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Driving Today

Formula 1 Takes Wing

New moveable rear wings should help drivers pass, but could create furor.

One of the biggest criticisms of Formula 1 racing over the course of the past few seasons has been that the cars never pass each other. After a mad dash to the front in the first lap, many lead changes take place while cars are in the pits, which may be interesting from a strategic point of view, but is pretty lame for the average race viewer. So F1 decided to do something about it, but now it seems that F1’s solution to the no pass, no mas phenomenon may spark controversy of its own.

To boost the number of successful passes (or “overtaking” in Formula 1 parlance), F1 has instituted the installation of moveable rear wings on each racecar. While driving in a straight line, a situation in which the downforce provided by the wing is unnecessary and even detrimental, the driver can move the wing into a position that lessens drag, allowing him to go faster. And the difference is significant. F1 Racing Director Charlie Whiting figures the change in wing angle can result in 6 to 8 miles per hour in additional speed at the end of a long straight. That is obviously a possible game-changer.

So if every driver has this in his arsenal of go-fast tricks, how can it promote more passing? Won’t all cars simply go faster down each straightaway? Well, the way F1 has devised it, no, they won’t. You see, the moveable wing can only be triggered when a driver is within one second of the front-running car, as determined by the F1 central race control. Once in the one-second window, a driver running behind can get a pretty significant advantage over the car that is leading the race by moving the wing and getting more straight-line speed. Formula 1 officials expect that this will lead to more passing.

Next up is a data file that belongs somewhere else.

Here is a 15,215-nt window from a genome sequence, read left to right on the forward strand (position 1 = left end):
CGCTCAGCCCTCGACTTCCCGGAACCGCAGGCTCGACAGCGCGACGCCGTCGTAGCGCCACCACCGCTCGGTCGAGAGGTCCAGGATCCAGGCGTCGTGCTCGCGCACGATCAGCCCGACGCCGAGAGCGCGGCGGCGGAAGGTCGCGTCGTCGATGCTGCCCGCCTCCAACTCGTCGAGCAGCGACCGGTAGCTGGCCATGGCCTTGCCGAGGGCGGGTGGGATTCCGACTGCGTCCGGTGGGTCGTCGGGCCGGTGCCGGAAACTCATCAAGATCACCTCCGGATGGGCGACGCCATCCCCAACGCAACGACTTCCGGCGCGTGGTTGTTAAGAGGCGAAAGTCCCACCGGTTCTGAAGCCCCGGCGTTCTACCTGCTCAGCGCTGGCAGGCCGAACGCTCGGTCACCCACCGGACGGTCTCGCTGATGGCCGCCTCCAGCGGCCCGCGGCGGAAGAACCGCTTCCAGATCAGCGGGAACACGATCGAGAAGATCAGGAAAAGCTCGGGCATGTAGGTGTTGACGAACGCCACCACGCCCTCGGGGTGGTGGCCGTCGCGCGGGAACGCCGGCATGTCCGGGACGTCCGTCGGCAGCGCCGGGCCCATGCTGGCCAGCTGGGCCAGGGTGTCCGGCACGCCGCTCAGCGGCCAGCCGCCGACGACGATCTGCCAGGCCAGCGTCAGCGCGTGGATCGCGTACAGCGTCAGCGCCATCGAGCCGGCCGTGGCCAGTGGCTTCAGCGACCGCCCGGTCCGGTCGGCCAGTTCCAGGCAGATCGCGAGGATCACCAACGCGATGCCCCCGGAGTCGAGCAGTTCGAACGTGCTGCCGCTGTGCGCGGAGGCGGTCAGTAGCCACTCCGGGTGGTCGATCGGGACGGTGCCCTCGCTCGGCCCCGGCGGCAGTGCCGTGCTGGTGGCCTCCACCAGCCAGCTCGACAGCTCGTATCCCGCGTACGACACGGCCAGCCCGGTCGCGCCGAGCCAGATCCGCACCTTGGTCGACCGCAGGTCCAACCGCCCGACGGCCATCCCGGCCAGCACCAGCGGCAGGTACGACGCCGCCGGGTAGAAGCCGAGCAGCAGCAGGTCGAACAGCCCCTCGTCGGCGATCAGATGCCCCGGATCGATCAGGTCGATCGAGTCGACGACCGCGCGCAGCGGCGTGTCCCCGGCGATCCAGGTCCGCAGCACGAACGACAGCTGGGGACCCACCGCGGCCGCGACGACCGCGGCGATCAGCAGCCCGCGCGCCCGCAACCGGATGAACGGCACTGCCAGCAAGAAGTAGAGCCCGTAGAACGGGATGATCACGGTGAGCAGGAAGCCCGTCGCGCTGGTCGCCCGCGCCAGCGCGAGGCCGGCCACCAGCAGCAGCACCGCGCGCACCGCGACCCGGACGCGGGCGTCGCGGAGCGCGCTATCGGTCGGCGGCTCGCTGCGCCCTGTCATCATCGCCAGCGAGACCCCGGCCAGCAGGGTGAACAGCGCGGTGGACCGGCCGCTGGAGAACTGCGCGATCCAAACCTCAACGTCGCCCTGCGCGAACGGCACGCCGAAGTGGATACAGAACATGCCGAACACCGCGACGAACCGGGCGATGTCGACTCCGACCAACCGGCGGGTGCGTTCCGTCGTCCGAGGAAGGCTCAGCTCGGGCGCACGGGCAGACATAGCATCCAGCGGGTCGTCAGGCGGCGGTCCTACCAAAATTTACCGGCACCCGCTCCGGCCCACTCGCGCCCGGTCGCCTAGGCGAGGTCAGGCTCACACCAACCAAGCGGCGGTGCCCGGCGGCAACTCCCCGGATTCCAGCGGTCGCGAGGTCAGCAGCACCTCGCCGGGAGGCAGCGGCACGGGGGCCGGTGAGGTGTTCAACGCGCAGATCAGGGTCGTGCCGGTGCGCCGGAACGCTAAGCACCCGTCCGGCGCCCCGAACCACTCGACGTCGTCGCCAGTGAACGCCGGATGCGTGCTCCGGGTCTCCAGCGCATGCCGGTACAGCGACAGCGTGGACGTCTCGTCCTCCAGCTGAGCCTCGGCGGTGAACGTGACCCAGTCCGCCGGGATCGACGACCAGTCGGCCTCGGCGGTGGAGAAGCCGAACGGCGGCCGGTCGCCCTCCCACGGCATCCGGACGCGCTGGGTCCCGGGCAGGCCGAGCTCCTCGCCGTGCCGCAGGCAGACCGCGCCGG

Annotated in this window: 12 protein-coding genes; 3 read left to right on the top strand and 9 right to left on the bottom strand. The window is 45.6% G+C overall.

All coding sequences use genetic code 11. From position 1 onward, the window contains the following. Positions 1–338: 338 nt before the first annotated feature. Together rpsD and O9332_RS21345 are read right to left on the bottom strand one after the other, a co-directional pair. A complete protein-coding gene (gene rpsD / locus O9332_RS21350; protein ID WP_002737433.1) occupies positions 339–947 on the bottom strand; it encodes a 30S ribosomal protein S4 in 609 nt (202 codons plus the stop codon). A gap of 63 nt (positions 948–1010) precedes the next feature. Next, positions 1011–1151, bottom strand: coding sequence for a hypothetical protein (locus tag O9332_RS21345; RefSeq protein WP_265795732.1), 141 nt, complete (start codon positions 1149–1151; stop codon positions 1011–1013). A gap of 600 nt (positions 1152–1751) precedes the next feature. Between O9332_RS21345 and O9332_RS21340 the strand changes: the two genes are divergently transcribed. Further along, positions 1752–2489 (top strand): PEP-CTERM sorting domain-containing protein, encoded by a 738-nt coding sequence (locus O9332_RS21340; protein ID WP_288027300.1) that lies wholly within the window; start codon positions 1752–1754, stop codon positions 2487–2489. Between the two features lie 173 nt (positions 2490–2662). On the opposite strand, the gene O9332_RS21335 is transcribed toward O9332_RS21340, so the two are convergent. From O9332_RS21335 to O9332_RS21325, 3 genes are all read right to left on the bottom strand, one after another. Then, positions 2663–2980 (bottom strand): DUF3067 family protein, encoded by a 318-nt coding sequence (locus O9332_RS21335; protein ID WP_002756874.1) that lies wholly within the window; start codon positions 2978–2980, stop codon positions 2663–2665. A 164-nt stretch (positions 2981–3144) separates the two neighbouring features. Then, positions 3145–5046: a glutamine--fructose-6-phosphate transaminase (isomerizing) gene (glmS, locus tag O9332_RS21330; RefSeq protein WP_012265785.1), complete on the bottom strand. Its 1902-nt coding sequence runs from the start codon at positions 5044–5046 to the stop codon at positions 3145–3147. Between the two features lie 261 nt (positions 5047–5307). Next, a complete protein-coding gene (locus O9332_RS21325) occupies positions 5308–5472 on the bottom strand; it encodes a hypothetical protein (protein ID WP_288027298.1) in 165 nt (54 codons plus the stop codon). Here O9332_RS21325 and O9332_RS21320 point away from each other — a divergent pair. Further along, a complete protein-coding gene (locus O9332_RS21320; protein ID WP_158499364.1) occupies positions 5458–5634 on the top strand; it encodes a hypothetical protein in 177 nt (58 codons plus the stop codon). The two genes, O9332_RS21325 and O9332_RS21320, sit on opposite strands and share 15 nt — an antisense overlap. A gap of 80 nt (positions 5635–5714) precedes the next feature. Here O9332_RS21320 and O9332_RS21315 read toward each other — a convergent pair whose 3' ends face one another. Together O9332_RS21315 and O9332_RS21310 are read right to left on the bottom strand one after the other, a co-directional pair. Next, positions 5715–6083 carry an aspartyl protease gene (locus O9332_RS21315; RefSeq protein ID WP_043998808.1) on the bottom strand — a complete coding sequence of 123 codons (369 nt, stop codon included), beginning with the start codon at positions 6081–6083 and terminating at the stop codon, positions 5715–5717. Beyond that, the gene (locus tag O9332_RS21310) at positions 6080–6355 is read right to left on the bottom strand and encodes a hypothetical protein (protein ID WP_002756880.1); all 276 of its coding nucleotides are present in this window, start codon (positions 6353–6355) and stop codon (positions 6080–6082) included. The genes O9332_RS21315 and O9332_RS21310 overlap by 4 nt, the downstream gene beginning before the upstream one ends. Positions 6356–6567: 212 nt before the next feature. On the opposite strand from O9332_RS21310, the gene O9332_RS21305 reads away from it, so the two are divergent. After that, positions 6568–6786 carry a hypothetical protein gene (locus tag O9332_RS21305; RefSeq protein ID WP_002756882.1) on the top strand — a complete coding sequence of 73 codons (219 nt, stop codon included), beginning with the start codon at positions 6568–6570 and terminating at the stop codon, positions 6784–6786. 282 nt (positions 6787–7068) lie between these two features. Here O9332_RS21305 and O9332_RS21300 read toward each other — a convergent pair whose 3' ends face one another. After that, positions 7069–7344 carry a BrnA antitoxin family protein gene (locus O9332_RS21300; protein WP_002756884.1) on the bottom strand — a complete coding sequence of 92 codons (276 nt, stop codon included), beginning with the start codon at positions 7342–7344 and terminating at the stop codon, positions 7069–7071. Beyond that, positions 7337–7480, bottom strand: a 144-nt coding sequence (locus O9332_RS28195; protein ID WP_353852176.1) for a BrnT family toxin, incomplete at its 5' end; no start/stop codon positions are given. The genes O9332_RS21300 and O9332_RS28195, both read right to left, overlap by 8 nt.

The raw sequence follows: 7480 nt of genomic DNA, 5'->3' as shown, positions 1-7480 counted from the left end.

To which we say, well, maybe. Or maybe it will persuade the very bright guys who figure out F1 race strategy that the right move is to run second, within reach of the leader, and then -- in the last lap -- use the moveable wing to slingshot past the lead car and on to victory.

The whole program is rife with potential controversy because the ability to deploy the moveable wing is completely in the hands of the race sanctioning body and its telemetry. We can predict with some degree of certainty that a driver will complain in at least one race this season that he was unable to deploy the wing when he should have been able to -- thus costing him the race, the big trophy, the huge paycheck and the supermodel girlfriend. We can’t wait for that to happen.